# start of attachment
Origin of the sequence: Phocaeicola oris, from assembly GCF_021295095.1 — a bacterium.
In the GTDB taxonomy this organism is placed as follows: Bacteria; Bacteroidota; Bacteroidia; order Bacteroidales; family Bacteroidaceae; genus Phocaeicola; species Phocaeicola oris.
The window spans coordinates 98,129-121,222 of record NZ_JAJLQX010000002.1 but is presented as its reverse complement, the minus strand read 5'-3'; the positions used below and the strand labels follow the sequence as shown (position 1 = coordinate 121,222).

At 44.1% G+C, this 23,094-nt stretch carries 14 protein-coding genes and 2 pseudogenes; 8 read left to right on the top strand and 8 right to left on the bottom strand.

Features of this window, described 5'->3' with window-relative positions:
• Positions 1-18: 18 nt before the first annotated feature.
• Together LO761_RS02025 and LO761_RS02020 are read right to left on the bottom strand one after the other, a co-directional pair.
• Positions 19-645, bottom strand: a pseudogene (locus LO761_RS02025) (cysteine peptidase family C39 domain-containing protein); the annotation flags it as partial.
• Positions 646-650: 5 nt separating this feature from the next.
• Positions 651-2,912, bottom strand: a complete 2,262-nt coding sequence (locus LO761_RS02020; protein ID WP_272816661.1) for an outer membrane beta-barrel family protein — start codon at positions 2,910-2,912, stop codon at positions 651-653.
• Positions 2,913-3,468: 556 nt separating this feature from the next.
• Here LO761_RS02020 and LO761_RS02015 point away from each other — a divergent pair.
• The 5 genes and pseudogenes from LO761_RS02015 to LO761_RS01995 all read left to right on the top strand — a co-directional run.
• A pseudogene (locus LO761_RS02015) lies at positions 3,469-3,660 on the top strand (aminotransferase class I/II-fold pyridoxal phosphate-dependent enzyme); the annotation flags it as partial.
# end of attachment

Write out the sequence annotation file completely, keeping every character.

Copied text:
Origin of the sequence: Phocaeicola oris, from assembly GCF_021295095.1 — a bacterium.
In the GTDB taxonomy this organism is placed as follows: Bacteria; Bacteroidota; Bacteroidia; order Bacteroidales; family Bacteroidaceae; genus Phocaeicola; species Phocaeicola oris.
The window spans coordinates 98,129-121,222 of record NZ_JAJLQX010000002.1 but is presented as its reverse complement, the minus strand read 5'-3'; the positions used below and the strand labels follow the sequence as shown (position 1 = coordinate 121,222).

At 44.1% G+C, this 23,094-nt stretch carries 14 protein-coding genes and 2 pseudogenes; 8 read left to right on the top strand and 8 right to left on the bottom strand.

Features of this window, described 5'->3' with window-relative positions:
• Positions 1-18: 18 nt before the first annotated feature.
• Together LO761_RS02025 and LO761_RS02020 are read right to left on the bottom strand one after the other, a co-directional pair.
• Positions 19-645, bottom strand: a pseudogene (locus LO761_RS02025) (cysteine peptidase family C39 domain-containing protein); the annotation flags it as partial.
• Positions 646-650: 5 nt separating this feature from the next.
• Positions 651-2,912, bottom strand: a complete 2,262-nt coding sequence (locus LO761_RS02020; protein ID WP_272816661.1) for an outer membrane beta-barrel family protein — start codon at positions 2,910-2,912, stop codon at positions 651-653.
• Positions 2,913-3,468: 556 nt separating this feature from the next.
• Here LO761_RS02020 and LO761_RS02015 point away from each other — a divergent pair.
• The 5 genes and pseudogenes from LO761_RS02015 to LO761_RS01995 all read left to right on the top strand — a co-directional run.
• A pseudogene (locus LO761_RS02015) lies at positions 3,469-3,660 on the top strand (aminotransferase class I/II-fold pyridoxal phosphate-dependent enzyme); the annotation flags it as partial.